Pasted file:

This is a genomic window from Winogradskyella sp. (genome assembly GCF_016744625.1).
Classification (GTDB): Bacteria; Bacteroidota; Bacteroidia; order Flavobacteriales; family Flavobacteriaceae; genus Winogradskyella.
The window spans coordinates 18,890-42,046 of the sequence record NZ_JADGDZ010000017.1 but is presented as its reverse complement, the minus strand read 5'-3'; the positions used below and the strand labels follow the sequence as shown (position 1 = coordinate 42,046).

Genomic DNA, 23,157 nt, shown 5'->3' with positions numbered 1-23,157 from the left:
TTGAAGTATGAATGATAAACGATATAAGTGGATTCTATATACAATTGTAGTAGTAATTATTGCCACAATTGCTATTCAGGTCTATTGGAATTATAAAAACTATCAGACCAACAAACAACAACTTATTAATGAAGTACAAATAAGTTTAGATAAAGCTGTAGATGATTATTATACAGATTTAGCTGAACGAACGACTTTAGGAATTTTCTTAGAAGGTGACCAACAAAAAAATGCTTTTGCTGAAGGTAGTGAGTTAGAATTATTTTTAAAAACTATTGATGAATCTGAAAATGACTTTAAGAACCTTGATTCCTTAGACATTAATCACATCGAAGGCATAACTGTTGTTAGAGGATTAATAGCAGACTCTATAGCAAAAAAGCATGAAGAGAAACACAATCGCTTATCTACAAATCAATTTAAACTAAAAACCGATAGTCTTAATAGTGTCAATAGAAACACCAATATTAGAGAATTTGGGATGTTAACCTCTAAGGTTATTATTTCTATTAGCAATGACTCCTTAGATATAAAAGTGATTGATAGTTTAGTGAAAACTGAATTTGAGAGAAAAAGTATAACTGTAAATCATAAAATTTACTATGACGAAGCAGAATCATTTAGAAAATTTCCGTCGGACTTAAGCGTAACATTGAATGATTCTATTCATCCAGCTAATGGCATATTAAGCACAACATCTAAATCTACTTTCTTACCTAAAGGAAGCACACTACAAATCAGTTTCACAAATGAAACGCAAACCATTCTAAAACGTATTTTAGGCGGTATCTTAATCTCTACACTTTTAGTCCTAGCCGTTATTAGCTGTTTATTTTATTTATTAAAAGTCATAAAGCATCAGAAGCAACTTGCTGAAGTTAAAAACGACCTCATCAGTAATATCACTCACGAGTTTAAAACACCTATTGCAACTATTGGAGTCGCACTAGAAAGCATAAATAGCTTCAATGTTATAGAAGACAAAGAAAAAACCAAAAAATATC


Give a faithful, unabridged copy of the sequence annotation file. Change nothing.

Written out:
This is a genomic window from Winogradskyella sp. (genome assembly GCF_016744625.1).
Classification (GTDB): Bacteria; Bacteroidota; Bacteroidia; order Flavobacteriales; family Flavobacteriaceae; genus Winogradskyella.
The window spans coordinates 18,890-42,046 of the sequence record NZ_JADGDZ010000017.1 but is presented as its reverse complement, the minus strand read 5'-3'; the positions used below and the strand labels follow the sequence as shown (position 1 = coordinate 42,046).

Genomic DNA, 23,157 nt, shown 5'->3' with positions numbered 1-23,157 from the left:
TTGAAGTATGAATGATAAACGATATAAGTGGATTCTATATACAATTGTAGTAGTAATTATTGCCACAATTGCTATTCAGGTCTATTGGAATTATAAAAACTATCAGACCAACAAACAACAACTTATTAATGAAGTACAAATAAGTTTAGATAAAGCTGTAGATGATTATTATACAGATTTAGCTGAACGAACGACTTTAGGAATTTTCTTAGAAGGTGACCAACAAAAAAATGCTTTTGCTGAAGGTAGTGAGTTAGAATTATTTTTAAAAACTATTGATGAATCTGAAAATGACTTTAAGAACCTTGATTCCTTAGACATTAATCACATCGAAGGCATAACTGTTGTTAGAGGATTAATAGCAGACTCTATAGCAAAAAAGCATGAAGAGAAACACAATCGCTTATCTACAAATCAATTTAAACTAAAAACCGATAGTCTTAATAGTGTCAATAGAAACACCAATATTAGAGAATTTGGGATGTTAACCTCTAAGGTTATTATTTCTATTAGCAATGACTCCTTAGATATAAAAGTGATTGATAGTTTAGTGAAAACTGAATTTGAGAGAAAAAGTATAACTGTAAATCATAAAATTTACTATGACGAAGCAGAATCATTTAGAAAATTTCCGTCGGACTTAAGCGTAACATTGAATGATTCTATTCATCCAGCTAATGGCATATTAAGCACAACATCTAAATCTACTTTCTTACCTAAAGGAAGCACACTACAAATCAGTTTCACAAATGAAACGCAAACCATTCTAAAACGTATTTTAGGCGGTATCTTAATCTCTACACTTTTAGTCCTAGCCGTTATTAGCTGTTTATTTTATTTATTAAAAGTCATAAAGCATCAGAAGCAACTTGCTGAAGTTAAAAACGACCTCATCAGTAATATCACTCACGAGTTTAAAACACCTATTGCAACTATTGGAGTCGCACTAGAAAGCATAAATAGCTTCAATGTTATAGAAGACAAAGAAAAAACCAAAAAATATC